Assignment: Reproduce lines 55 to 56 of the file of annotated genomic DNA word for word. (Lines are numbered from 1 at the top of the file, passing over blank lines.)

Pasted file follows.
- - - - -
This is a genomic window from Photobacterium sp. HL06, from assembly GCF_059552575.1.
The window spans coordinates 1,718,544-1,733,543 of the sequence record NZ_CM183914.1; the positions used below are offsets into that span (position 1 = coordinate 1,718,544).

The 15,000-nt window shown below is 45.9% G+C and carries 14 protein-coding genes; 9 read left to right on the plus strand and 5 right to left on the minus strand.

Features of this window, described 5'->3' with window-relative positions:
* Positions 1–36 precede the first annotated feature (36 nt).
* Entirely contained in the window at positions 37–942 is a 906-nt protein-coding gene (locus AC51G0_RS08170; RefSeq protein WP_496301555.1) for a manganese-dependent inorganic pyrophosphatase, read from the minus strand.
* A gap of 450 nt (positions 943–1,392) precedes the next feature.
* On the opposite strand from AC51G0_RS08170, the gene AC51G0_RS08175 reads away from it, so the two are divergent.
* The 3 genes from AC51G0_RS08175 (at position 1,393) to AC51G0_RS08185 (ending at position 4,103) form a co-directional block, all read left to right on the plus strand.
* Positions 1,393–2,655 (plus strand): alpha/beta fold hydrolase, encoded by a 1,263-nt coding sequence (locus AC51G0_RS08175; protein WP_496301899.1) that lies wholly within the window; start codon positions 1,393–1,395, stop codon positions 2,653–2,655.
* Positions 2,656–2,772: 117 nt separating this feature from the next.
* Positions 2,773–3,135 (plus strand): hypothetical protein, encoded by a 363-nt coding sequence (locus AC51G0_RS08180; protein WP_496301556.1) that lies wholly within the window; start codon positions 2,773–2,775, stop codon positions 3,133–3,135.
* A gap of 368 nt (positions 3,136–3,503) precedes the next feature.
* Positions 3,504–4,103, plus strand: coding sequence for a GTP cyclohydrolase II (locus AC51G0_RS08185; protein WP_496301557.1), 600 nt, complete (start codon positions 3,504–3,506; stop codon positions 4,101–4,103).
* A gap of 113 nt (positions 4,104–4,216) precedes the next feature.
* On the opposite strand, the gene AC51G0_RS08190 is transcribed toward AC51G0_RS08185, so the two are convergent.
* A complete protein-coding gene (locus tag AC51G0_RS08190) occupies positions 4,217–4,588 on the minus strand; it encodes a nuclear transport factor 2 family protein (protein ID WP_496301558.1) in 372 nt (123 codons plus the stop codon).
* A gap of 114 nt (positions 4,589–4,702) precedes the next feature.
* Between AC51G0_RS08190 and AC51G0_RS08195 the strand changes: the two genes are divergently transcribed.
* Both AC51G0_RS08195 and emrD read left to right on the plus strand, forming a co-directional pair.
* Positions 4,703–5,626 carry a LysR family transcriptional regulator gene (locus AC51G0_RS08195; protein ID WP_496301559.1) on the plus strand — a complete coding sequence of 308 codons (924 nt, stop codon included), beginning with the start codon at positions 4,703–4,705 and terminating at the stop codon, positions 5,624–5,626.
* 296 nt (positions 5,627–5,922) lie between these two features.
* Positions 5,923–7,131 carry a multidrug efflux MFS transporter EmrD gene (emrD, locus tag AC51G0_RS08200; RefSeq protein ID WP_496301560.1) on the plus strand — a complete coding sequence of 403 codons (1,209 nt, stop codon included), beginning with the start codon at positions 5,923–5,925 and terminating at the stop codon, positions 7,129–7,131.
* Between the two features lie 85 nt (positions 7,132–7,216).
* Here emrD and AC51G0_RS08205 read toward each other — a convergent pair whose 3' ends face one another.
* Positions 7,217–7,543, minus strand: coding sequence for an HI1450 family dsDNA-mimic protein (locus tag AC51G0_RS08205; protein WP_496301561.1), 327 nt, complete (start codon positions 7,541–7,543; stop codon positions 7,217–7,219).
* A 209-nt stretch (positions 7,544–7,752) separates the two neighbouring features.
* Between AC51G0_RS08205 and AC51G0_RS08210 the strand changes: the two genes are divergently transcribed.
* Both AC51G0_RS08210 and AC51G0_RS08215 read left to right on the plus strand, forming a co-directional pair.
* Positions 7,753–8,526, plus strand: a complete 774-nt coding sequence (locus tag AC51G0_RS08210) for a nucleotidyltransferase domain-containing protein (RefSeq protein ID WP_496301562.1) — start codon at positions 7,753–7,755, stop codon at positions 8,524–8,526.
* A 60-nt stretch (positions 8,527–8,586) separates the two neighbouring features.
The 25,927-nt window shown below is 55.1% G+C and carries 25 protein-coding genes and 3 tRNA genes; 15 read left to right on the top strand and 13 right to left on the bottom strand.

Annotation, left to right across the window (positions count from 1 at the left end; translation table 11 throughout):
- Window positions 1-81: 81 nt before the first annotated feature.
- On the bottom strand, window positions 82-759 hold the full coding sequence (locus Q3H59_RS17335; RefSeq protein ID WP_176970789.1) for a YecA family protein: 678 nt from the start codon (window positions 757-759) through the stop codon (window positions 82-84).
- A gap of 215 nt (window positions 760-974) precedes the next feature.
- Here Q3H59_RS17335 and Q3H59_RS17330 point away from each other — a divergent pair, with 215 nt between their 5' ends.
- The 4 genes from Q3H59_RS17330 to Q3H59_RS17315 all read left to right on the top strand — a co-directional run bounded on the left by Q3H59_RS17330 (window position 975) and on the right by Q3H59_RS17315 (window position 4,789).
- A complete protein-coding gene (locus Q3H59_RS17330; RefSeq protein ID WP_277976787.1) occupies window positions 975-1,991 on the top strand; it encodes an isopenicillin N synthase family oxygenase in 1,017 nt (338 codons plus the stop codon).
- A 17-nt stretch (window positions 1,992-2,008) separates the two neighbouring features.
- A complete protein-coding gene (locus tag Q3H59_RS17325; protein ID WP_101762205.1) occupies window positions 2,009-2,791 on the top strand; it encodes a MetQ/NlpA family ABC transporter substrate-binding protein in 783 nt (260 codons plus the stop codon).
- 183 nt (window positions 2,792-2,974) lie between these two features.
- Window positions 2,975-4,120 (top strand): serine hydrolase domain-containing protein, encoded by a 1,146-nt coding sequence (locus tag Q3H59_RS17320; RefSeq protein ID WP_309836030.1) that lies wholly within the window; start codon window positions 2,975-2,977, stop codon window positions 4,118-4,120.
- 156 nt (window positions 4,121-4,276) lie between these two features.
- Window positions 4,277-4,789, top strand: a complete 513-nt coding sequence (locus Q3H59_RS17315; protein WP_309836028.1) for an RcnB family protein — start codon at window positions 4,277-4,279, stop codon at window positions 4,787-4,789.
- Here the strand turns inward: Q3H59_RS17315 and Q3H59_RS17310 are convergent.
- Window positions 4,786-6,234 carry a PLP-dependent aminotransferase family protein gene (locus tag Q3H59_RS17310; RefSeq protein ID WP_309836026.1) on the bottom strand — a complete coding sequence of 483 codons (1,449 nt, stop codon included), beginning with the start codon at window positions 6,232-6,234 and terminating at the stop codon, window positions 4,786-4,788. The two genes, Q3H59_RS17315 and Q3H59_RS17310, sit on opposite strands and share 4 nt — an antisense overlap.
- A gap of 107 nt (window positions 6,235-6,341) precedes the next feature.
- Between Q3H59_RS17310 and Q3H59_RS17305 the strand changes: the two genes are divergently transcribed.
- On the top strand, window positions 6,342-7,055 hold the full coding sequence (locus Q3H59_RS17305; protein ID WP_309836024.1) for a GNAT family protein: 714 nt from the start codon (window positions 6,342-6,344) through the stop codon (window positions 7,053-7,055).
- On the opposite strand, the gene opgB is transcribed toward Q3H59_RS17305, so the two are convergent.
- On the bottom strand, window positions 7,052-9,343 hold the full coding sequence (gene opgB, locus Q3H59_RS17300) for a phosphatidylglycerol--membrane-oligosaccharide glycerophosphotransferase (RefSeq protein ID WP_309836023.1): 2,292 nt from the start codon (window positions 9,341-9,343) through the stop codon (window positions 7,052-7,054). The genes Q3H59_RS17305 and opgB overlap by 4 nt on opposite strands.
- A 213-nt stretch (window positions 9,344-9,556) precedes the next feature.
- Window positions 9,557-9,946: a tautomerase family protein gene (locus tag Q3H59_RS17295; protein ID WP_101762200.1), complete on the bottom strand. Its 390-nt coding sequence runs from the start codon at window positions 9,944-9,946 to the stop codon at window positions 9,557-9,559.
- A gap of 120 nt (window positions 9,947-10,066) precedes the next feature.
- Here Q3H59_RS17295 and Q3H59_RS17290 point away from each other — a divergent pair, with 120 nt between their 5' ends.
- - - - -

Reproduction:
- A gap of 120 nt (window positions 9,947-10,066) precedes the next feature.
- Here Q3H59_RS17295 and Q3H59_RS17290 point away from each other — a divergent pair, with 120 nt between their 5' ends.